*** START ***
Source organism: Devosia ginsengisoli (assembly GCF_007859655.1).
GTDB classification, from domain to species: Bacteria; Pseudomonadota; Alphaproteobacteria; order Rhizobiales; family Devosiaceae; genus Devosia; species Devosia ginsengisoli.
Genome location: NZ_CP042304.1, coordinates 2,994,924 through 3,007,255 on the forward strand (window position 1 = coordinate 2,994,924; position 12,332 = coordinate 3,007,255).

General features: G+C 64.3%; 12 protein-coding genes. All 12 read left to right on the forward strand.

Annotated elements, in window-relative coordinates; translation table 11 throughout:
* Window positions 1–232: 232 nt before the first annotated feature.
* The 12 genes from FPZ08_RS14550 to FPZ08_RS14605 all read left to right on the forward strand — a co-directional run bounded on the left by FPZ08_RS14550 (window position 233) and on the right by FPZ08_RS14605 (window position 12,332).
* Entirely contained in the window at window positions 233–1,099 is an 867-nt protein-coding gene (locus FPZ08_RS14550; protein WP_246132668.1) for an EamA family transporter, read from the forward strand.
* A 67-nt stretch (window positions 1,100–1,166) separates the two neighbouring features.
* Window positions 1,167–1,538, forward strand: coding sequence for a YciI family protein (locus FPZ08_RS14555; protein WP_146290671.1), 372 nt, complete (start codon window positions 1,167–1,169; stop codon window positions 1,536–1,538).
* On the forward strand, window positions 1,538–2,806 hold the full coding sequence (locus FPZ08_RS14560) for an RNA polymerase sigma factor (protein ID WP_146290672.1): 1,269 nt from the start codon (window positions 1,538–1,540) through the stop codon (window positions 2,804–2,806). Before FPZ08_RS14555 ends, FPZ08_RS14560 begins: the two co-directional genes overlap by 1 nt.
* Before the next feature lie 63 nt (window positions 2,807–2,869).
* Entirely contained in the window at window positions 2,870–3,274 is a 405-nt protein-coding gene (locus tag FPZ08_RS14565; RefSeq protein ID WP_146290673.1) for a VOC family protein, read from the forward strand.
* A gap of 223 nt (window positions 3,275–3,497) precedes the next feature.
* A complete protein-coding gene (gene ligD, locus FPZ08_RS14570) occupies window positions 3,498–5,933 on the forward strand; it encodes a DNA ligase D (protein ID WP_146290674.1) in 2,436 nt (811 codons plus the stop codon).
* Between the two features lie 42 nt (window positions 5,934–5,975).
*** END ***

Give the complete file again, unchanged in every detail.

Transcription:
Source organism: Devosia ginsengisoli (assembly GCF_007859655.1).
GTDB classification, from domain to species: Bacteria; Pseudomonadota; Alphaproteobacteria; order Rhizobiales; family Devosiaceae; genus Devosia; species Devosia ginsengisoli.
Genome location: NZ_CP042304.1, coordinates 2,994,924 through 3,007,255 on the forward strand (window position 1 = coordinate 2,994,924; position 12,332 = coordinate 3,007,255).

General features: G+C 64.3%; 12 protein-coding genes. All 12 read left to right on the forward strand.

Annotated elements, in window-relative coordinates; translation table 11 throughout:
* Window positions 1–232: 232 nt before the first annotated feature.
* The 12 genes from FPZ08_RS14550 to FPZ08_RS14605 all read left to right on the forward strand — a co-directional run bounded on the left by FPZ08_RS14550 (window position 233) and on the right by FPZ08_RS14605 (window position 12,332).
* Entirely contained in the window at window positions 233–1,099 is an 867-nt protein-coding gene (locus FPZ08_RS14550; protein WP_246132668.1) for an EamA family transporter, read from the forward strand.
* A 67-nt stretch (window positions 1,100–1,166) separates the two neighbouring features.
* Window positions 1,167–1,538, forward strand: coding sequence for a YciI family protein (locus FPZ08_RS14555; protein WP_146290671.1), 372 nt, complete (start codon window positions 1,167–1,169; stop codon window positions 1,536–1,538).
* On the forward strand, window positions 1,538–2,806 hold the full coding sequence (locus FPZ08_RS14560) for an RNA polymerase sigma factor (protein ID WP_146290672.1): 1,269 nt from the start codon (window positions 1,538–1,540) through the stop codon (window positions 2,804–2,806). Before FPZ08_RS14555 ends, FPZ08_RS14560 begins: the two co-directional genes overlap by 1 nt.
* Before the next feature lie 63 nt (window positions 2,807–2,869).
* Entirely contained in the window at window positions 2,870–3,274 is a 405-nt protein-coding gene (locus tag FPZ08_RS14565; RefSeq protein ID WP_146290673.1) for a VOC family protein, read from the forward strand.
* A gap of 223 nt (window positions 3,275–3,497) precedes the next feature.
* A complete protein-coding gene (gene ligD, locus FPZ08_RS14570) occupies window positions 3,498–5,933 on the forward strand; it encodes a DNA ligase D (protein ID WP_146290674.1) in 2,436 nt (811 codons plus the stop codon).
* Between the two features lie 42 nt (window positions 5,934–5,975).